Dear James: The cats and kids have scratched all the trim around the doors and windows, and I would like to spruce things up with new trim. Is this a job I can tackle myself with standard hand tools? — Tracy F.
Dear Tracy: Installing new window and door trim can make a tremendous improvement in the appearance of a room. There are many new styles and profiles of trim stock available, so you should have no problem finding one to complement your room’s decor. Most home center stores have an extensive selection.
Installing new window and door trim yourself is not a difficult job, even with only hand tools. It just requires painstaking care so the finished job looks right. Many homes have poor fitting trim because some builders and carpenters do not invest the time necessary to fit all the joints properly. They rely on filling gaps with caulk, which eventually becomes apparent.
There are several types of composite trim materials available and they look very nice. Since you are obviously new to fitting trim, it is probably best to stick with wood. You may have to do some final filing, sanding or carving for that perfect joint and wood is generally the easiest material to work with.
After you select the trim profile that you want, carefully check each piece of trim that you buy, especially the profile at the ends. When lumberyards and home centers get deliveries of trim stock, it may have come from two or three different runs at the lumber mill. Measure the thickness and compare the end profiles for pieces with the most uniformity.
The greatest problem that you will have is a window or doorjamb that extends out just a slight amount from the wall. When the trim rests against this projection and the wall, it will be tilted slightly. Just a slight tilt is enough to cause a joint gaps even with perfect 45-degree miter cuts on the ends.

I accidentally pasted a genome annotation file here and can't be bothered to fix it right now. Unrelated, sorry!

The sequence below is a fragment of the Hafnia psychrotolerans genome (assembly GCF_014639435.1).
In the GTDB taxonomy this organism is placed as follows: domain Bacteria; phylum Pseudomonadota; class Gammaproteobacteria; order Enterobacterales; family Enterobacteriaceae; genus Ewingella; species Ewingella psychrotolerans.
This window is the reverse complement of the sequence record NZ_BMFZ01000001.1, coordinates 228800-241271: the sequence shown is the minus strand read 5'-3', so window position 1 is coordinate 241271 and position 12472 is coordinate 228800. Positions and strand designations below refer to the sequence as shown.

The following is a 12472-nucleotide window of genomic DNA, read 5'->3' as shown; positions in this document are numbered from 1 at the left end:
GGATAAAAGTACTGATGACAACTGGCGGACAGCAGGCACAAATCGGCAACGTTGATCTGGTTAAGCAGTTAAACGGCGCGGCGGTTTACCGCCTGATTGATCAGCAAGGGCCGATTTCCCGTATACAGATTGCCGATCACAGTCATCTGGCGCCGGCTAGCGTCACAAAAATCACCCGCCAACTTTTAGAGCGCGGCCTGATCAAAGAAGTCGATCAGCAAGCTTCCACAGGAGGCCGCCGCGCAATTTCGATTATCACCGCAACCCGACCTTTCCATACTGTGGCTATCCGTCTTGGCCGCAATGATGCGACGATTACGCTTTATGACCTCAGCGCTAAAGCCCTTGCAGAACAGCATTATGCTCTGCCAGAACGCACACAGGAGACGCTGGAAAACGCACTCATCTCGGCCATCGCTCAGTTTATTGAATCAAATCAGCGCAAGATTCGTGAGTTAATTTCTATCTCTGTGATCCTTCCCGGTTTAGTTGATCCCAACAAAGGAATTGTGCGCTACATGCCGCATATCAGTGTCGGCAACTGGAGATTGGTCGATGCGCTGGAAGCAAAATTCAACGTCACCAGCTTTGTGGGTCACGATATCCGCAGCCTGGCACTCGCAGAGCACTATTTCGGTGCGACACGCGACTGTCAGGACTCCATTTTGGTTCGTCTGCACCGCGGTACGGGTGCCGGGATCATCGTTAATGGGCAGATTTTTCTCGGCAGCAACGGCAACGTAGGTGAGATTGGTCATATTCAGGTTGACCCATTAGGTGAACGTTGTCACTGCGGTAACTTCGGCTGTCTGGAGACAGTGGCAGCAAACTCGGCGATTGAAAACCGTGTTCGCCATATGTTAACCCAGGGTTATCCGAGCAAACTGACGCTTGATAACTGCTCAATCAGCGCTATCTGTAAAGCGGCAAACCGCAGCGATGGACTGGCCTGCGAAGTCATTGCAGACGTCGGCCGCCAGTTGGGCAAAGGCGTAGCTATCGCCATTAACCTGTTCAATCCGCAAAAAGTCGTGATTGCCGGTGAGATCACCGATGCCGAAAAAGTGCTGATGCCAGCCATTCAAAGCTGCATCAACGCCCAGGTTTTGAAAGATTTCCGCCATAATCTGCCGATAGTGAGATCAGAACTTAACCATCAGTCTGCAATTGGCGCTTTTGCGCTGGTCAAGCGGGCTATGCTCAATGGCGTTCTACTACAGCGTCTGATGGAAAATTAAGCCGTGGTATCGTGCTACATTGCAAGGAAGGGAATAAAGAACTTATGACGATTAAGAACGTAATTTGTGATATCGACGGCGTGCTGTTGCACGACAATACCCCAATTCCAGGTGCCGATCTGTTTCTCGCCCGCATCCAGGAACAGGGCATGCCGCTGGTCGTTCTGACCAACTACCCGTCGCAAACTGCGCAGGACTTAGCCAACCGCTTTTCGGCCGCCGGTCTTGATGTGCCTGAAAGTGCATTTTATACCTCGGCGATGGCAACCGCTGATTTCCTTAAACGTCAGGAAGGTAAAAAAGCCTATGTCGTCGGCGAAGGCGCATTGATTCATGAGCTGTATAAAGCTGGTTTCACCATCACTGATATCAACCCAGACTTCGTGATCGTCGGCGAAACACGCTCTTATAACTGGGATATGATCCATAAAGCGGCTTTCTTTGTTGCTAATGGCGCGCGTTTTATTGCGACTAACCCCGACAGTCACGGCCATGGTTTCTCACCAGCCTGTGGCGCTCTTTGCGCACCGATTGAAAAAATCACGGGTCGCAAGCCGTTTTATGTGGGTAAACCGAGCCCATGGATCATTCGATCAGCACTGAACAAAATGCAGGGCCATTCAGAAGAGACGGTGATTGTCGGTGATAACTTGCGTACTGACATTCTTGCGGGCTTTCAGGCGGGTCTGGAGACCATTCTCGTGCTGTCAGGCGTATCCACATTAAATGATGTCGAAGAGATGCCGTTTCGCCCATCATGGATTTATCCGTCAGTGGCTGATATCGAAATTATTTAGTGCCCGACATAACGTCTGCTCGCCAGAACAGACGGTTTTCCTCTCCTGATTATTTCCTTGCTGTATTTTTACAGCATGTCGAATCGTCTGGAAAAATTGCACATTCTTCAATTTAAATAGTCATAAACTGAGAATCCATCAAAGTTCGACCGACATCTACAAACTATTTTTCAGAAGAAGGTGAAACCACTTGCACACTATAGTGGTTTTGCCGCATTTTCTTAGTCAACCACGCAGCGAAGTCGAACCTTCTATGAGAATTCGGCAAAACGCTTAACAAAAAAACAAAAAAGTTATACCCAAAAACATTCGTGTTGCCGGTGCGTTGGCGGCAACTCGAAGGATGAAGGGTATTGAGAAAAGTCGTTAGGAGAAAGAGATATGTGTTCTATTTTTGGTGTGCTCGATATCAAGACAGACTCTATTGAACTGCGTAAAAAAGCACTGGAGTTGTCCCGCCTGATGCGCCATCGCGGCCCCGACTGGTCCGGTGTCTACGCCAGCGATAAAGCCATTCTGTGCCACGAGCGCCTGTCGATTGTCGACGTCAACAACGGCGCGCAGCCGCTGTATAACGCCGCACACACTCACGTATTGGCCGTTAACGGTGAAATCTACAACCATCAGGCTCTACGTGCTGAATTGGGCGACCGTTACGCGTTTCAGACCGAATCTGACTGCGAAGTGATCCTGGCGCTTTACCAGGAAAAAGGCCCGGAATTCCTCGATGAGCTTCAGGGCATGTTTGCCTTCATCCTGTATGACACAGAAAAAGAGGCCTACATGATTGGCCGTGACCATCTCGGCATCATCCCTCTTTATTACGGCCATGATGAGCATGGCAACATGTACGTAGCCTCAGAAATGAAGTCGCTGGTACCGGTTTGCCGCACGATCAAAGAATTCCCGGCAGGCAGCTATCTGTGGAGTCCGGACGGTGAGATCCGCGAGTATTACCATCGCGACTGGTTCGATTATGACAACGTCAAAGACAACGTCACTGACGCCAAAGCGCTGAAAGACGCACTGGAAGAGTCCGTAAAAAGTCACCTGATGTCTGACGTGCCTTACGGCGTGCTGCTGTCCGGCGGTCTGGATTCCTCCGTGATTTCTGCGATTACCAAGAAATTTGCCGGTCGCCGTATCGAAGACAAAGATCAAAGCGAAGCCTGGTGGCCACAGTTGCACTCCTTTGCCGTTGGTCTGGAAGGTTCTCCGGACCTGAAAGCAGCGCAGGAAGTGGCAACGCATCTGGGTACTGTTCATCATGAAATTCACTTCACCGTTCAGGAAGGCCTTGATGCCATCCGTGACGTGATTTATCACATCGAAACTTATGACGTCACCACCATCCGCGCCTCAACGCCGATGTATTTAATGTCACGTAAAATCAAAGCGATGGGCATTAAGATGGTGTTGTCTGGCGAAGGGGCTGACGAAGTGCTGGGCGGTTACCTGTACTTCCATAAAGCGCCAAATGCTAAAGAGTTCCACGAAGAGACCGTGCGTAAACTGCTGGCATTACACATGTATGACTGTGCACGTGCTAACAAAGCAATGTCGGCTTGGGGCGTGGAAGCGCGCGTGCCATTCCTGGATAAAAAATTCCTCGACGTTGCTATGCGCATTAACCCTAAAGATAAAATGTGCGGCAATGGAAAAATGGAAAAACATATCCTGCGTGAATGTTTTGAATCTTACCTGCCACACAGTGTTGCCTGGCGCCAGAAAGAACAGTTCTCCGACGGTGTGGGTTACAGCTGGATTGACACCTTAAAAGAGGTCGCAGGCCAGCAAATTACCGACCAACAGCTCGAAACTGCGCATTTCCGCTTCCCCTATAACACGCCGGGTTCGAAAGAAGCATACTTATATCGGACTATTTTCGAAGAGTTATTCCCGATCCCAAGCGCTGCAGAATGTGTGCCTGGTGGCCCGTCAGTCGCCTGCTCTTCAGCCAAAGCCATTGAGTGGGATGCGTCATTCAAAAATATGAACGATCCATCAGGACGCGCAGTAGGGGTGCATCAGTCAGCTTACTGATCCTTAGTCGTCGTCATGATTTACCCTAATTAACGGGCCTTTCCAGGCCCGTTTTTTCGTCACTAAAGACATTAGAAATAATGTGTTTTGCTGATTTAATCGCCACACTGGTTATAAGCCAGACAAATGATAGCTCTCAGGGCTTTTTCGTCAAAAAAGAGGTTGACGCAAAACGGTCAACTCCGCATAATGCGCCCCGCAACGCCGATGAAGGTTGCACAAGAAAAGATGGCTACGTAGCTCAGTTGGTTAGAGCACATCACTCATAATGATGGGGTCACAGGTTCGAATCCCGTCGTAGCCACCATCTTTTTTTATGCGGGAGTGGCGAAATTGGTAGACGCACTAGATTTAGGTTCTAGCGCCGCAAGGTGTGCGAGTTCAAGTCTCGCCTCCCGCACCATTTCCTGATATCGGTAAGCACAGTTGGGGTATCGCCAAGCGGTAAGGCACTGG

If you are going to paint the trim, slip a thin shim (the thickness of the jamb projection) between the trim and the wall to make it level. If you are going to just stain the trim, the shim would show. The best method for this situation is to cut or sand off the jamb projection.
Another, less technically perfect solution is to miter cut the trim piece as usual. Using a sharp utility knife (and heavy work gloves for safety), shave off the backside of the mitered edge. Make sure not to cut into the visible profile surface. This will allow the visible surfaces to meet flush without a gap.
To get a clean crisp edge, lay a straight edge along the profile surface and cut the 45-degree line with a sharp utility knife before sawing. This will keep any of the wood fibers from tearing when the saw teeth start to cut through the surface from the back.
Nail the trim to the wall with finishing nails. Choose a nail that will penetrate the lumber beneath the drywall to about a one-inch depth. Drive them in, letting the nail head project just a little. Use a nail set to countersink the nail head and then fill it with wood filler.
Send your questions to Here’s How, 6906 Royalgreen Dr., Cincinnati, OH 45244 or visit www.dulley.com.